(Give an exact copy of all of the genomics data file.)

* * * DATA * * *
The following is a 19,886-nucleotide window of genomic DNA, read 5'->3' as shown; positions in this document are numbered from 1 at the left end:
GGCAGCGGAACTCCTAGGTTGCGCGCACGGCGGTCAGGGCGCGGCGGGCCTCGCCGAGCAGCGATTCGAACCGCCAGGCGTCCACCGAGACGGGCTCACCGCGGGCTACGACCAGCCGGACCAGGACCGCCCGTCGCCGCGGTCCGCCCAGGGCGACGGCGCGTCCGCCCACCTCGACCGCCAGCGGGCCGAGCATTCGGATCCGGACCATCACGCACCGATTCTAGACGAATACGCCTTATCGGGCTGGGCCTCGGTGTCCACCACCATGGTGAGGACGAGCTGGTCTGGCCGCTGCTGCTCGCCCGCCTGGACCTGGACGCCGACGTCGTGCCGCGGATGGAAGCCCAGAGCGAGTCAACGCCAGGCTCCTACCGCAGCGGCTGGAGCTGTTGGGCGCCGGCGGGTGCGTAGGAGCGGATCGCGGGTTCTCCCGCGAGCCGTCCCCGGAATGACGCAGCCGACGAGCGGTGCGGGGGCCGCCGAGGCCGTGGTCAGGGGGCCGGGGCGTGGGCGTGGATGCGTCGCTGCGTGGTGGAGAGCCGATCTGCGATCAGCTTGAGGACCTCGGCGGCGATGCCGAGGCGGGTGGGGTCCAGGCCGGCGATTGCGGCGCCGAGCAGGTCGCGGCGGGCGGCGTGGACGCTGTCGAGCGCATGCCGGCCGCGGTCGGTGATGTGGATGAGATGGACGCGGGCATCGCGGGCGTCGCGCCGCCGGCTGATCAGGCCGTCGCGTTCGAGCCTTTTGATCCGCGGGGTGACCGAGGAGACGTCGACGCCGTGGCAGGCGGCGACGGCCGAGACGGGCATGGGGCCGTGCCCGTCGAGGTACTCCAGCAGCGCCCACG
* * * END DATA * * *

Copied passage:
The following is a 19,886-nucleotide window of genomic DNA, read 5'->3' as shown; positions in this document are numbered from 1 at the left end:
GGCAGCGGAACTCCTAGGTTGCGCGCACGGCGGTCAGGGCGCGGCGGGCCTCGCCGAGCAGCGATTCGAACCGCCAGGCGTCCACCGAGACGGGCTCACCGCGGGCTACGACCAGCCGGACCAGGACCGCCCGTCGCCGCGGTCCGCCCAGGGCGACGGCGCGTCCGCCCACCTCGACCGCCAGCGGGCCGAGCATTCGGATCCGGACCATCACGCACCGATTCTAGACGAATACGCCTTATCGGGCTGGGCCTCGGTGTCCACCACCATGGTGAGGACGAGCTGGTCTGGCCGCTGCTGCTCGCCCGCCTGGACCTGGACGCCGACGTCGTGCCGCGGATGGAAGCCCAGAGCGAGTCAACGCCAGGCTCCTACCGCAGCGGCTGGAGCTGTTGGGCGCCGGCGGGTGCGTAGGAGCGGATCGCGGGTTCTCCCGCGAGCCGTCCCCGGAATGACGCAGCCGACGAGCGGTGCGGGGGCCGCCGAGGCCGTGGTCAGGGGGCCGGGGCGTGGGCGTGGATGCGTCGCTGCGTGGTGGAGAGCCGATCTGCGATCAGCTTGAGGACCTCGGCGGCGATGCCGAGGCGGGTGGGGTCCAGGCCGGCGATTGCGGCGCCGAGCAGGTCGCGGCGGGCGGCGTGGACGCTGTCGAGCGCATGCCGGCCGCGGTCGGTGATGTGGATGAGATGGACGCGGGCATCGCGGGCGTCGCGCCGCCGGCTGATCAGGCCGTCGCGTTCGAGCCTTTTGATCCGCGGGGTGACCGAGGAGACGTCGACGCCGTGGCAGGCGGCGACGGCCGAGACGGGCATGGGGCCGTGCCCGTCGAGGTACTCCAGCAGCGCCCACG